I sit on the side of the bed trying to acquire my own images of her heart. I talk to her as I struggle. Bobby is 58, the youngest of three sisters, and the only surviving member of the family. Her elder sisters died of respiratory complications as well. They both died with tracheostomies. The conversation is circular. The problem according to Bobby is the tracheostomy. Everything was fine before that. I explain that a prolonged period of time on the ventilator on a prior admission prompted the tracheostomy, and that the multiple recent admissions to the hospital that required a ventilator seemed to validate that decision. She doesn’t waver. Both her sisters died shortly after they got tracheostomies. Bobby thinks the physicians taking care of her sisters had a hand in their demise. “They didn’t care.” “We told them they were sick.”

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The AMA’s Digital Health Investment Fund | Andrew Elkind & Stas Sokolin, Health2047

By JESSICA DAMASSA, WTF HEALTH

The American Medical Association (AMA) announced Health 2047, its accelerator and investment fund in 2018. A year later, Andrew Elkind and Stas Sokolin, both Principals at the fund, stop by to get us up-to-speed on the progress the AMA has made so far with its $45 million accelerator fund and $30 million investment fund. What kinds of health tech startups are piquing the attention of this physician-led fund? Get the details behind the Health 2047 investment thesis here!

THCB Spotlights: Omri Shor, CEO & Co-founder of Medisafe

Today on THCB Spotlights, Matthew chats with Omri Shor, the CEO and Co-founder of Medisafe. Way back in 2014, Medisafe took home the gold at Health 2.0, winning first place at Traction. Since then, their consumer medication management tool has evolved quite a bit. While the app is available for patients with over 6 million users today, they also have folks across the health care continuum partnering with Medisafe to manage the medication journey for their patients. Matthew picks Omri’s brain on how things will continue to evolve, what he’s learned to help people in health care think about the problem of medication management, and how Medisafe fits in with the numerous medication management and chronic disease management tools out there.

Explain yourself, machine. Producing simple text descriptions for AI interpretability

By LUKE OAKDEN-RAYNER, MD

One big theme in AI research has been the idea of interpretability. How should AI systems explain their decisions to engender trust in their human users? Can we trust a decision if we don’t understand the factors that informed it?

I’ll have a lot more to say on the latter question some other time, which is philosophical rather than technical in nature, but today I wanted to share some of our research into the first question. Can our models explain their decisions in a way that can convince humans to trust them?


Decisions, decisions

I am a radiologist, which makes me something of an expert in the field of human image analysis. We are often asked to explain our assessment of an image, to our colleagues or other doctors or patients. In general, there are two things we express.

  1. What part of the image we are looking at.
  2. What specific features we are seeing in the image.

This is partially what a radiology report is. We describe a feature, give a location, and then synthesise a conclusion. For example:

There is an irregular mass with microcalcification in the upper outer quadrant of the breast. Findings are consistent with malignancy.

You don’t need to understand the words I used here, but the point is that the features (irregular mass, microcalcification) are consistent with the diagnosis (breast cancer, malignancy). A doctor reading this report already sees internal consistency, and that reassures them that the report isn’t wrong. An common example of a wrong report could be:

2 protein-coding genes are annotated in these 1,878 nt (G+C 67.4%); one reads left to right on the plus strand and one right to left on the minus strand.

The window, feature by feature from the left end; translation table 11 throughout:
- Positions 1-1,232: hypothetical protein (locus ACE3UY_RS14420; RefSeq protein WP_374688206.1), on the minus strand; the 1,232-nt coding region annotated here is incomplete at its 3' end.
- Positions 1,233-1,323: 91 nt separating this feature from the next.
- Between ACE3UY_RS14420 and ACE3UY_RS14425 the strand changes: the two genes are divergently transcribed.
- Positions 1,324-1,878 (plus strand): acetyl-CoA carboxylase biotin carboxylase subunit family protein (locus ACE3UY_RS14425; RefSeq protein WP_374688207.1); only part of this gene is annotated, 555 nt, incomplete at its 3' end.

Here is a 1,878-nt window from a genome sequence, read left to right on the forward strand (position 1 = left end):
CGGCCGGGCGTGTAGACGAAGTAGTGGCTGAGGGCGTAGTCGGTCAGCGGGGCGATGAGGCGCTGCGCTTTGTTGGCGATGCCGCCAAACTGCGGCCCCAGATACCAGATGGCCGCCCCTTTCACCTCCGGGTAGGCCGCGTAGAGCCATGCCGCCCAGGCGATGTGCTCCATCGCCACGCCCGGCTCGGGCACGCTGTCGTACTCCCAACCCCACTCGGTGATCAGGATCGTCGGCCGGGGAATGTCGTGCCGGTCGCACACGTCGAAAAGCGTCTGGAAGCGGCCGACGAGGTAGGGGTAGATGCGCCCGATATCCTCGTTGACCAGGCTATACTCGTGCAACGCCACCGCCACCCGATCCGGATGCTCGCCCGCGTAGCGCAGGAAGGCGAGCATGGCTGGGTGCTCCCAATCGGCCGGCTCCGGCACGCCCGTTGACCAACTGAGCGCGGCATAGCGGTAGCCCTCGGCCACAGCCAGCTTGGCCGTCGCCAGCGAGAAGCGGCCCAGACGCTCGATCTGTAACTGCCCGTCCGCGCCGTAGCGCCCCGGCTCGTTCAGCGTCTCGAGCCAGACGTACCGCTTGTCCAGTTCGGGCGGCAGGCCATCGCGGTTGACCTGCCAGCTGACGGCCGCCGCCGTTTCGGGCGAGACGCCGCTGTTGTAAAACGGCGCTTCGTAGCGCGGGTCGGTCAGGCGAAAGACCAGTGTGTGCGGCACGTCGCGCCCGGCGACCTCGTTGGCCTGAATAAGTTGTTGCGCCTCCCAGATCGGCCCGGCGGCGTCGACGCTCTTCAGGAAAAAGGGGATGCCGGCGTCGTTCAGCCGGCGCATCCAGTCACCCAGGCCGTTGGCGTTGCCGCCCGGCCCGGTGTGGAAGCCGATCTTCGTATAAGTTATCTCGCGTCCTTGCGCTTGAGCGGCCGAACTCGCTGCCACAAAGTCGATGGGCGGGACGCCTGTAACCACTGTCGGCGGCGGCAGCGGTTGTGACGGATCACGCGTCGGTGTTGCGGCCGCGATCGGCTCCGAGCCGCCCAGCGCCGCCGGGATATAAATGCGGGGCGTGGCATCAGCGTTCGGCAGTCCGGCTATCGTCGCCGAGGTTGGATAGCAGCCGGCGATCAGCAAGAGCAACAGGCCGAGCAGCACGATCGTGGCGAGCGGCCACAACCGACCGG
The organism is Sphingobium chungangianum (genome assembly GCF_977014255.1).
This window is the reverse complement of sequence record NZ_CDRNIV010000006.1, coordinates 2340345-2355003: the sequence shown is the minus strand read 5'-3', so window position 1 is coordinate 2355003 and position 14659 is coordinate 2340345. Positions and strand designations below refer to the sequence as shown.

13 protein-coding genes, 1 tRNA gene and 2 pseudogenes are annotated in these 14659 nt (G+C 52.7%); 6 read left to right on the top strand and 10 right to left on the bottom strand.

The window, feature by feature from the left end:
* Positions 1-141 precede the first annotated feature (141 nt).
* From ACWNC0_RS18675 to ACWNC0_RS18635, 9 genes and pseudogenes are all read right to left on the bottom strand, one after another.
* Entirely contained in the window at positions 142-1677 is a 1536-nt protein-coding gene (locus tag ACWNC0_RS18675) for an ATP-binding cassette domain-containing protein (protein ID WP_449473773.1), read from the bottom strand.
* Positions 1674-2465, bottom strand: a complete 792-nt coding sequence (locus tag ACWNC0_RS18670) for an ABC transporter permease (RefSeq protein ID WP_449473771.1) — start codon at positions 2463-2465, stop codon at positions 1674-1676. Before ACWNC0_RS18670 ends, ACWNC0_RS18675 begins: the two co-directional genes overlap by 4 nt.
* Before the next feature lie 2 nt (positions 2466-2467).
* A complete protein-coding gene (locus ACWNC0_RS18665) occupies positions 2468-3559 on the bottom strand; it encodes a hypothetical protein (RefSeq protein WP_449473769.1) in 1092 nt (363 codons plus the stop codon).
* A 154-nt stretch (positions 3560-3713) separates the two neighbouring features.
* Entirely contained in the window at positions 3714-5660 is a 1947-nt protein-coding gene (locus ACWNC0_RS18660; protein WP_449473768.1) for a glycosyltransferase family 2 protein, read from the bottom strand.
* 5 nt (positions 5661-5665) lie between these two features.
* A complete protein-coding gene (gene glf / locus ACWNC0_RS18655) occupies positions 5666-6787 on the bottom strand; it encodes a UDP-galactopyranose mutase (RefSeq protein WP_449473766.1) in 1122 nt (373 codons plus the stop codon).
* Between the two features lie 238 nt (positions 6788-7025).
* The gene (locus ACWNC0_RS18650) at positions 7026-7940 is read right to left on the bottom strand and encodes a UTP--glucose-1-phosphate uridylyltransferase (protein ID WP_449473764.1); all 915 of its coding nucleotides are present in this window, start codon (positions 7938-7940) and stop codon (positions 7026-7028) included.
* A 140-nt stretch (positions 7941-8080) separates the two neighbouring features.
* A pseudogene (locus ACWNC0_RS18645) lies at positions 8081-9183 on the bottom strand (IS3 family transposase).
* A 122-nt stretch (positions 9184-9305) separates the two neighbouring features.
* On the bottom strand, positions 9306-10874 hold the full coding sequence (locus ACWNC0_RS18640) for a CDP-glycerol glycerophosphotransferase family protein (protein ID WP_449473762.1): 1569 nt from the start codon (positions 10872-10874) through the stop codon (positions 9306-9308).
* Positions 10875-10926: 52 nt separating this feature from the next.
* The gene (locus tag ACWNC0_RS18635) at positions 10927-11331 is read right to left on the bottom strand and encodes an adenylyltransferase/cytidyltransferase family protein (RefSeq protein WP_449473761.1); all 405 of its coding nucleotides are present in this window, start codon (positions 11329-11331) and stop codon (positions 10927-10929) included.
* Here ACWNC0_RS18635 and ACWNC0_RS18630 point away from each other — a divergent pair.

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This Digital Health Tool is Proven to Improve Cognitive Fitness | Jean Castonguay, NeuroTracker

By JESSICA DAMASSA, WTF HEALTH

Neuroscience startup, NeuroTracker, has a virtual training tool with a proven ability to help improve “cognitive fitness.” Jean Castonguay, co-founder, board member and Head of Global Strategic Partnerships at NeuroTracker, explains the science and clinical validation behind their tech and drops some big name users in the process — Manchester United, German and French soccer teams, US special forces, as well as some of the world’s leading sports concussion rehabilitation clinics. What sets the startup apart from other companies in the mental performance space? How have they shored up their science in the face of Lumosity’s Federal Trade Commission suit against false claims about brain health outcomes? It shook up the industry, and NeuroTracker actually feels it strengthened their business and their value proposition.

Filmed at Bayer G4A Signing Day in Berlin, Germany, October 2019.

Lower Health Insurance Premiums Sound Like Great News – But It’s Only Part Of the Story

By A. MARK FENDRICK, MD

It’s great news to read headlines that the average health-insurance premium will drop by 4% next year in the 38 states using federal Obamacare exchanges. As millions of Americans entered open enrollment this year to choose their health insurance plans, it is important to remember that premiums are only one of the ways that we pay for our medical coverage. 

In many plans lower premiums (paid by everyone) often mean a higher deductible — or paying more out-of-pocket before insurance coverage kicks in. This burden is paid only by those who use medical care services.

Deductibles are rising, and so is the number of Americans enrolled in so-called high-deductible health plans (HDHPs). Thus, more people with health insurance are being asked to pay full price for all their care, regardless of its clinical value. Although it may be better for many people with significant medical needs (and less disposable income) to avoid plans with high deductibles, more and more people who receive health insurance through their employer no longer have a choice except to choose a plan with hefty costs in addition to premiums.